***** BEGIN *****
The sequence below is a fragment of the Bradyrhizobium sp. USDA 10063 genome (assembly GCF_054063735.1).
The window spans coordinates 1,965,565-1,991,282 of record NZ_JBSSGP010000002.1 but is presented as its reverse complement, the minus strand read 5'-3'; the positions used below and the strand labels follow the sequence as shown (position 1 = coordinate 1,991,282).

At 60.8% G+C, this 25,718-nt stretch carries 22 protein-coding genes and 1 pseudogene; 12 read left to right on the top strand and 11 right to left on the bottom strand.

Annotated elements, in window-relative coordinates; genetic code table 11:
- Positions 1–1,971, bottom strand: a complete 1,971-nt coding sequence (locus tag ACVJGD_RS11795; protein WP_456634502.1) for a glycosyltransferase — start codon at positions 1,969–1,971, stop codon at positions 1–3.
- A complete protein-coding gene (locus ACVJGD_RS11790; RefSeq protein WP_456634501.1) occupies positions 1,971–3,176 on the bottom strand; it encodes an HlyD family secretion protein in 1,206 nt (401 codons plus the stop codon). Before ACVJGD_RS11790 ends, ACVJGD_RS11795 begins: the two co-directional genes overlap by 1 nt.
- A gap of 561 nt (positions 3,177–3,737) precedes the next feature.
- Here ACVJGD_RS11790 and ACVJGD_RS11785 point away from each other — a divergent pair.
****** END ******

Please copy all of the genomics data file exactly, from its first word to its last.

The sequence below is a fragment of the Bradyrhizobium sp. USDA 10063 genome (assembly GCF_054063735.1).
The window spans coordinates 1,965,565-1,991,282 of record NZ_JBSSGP010000002.1 but is presented as its reverse complement, the minus strand read 5'-3'; the positions used below and the strand labels follow the sequence as shown (position 1 = coordinate 1,991,282).

At 60.8% G+C, this 25,718-nt stretch carries 22 protein-coding genes and 1 pseudogene; 12 read left to right on the top strand and 11 right to left on the bottom strand.

Annotated elements, in window-relative coordinates; genetic code table 11:
- Positions 1–1,971, bottom strand: a complete 1,971-nt coding sequence (locus tag ACVJGD_RS11795; protein WP_456634502.1) for a glycosyltransferase — start codon at positions 1,969–1,971, stop codon at positions 1–3.
- A complete protein-coding gene (locus ACVJGD_RS11790; RefSeq protein WP_456634501.1) occupies positions 1,971–3,176 on the bottom strand; it encodes an HlyD family secretion protein in 1,206 nt (401 codons plus the stop codon). Before ACVJGD_RS11790 ends, ACVJGD_RS11795 begins: the two co-directional genes overlap by 1 nt.
- A gap of 561 nt (positions 3,177–3,737) precedes the next feature.
- Here ACVJGD_RS11790 and ACVJGD_RS11785 point away from each other — a divergent pair.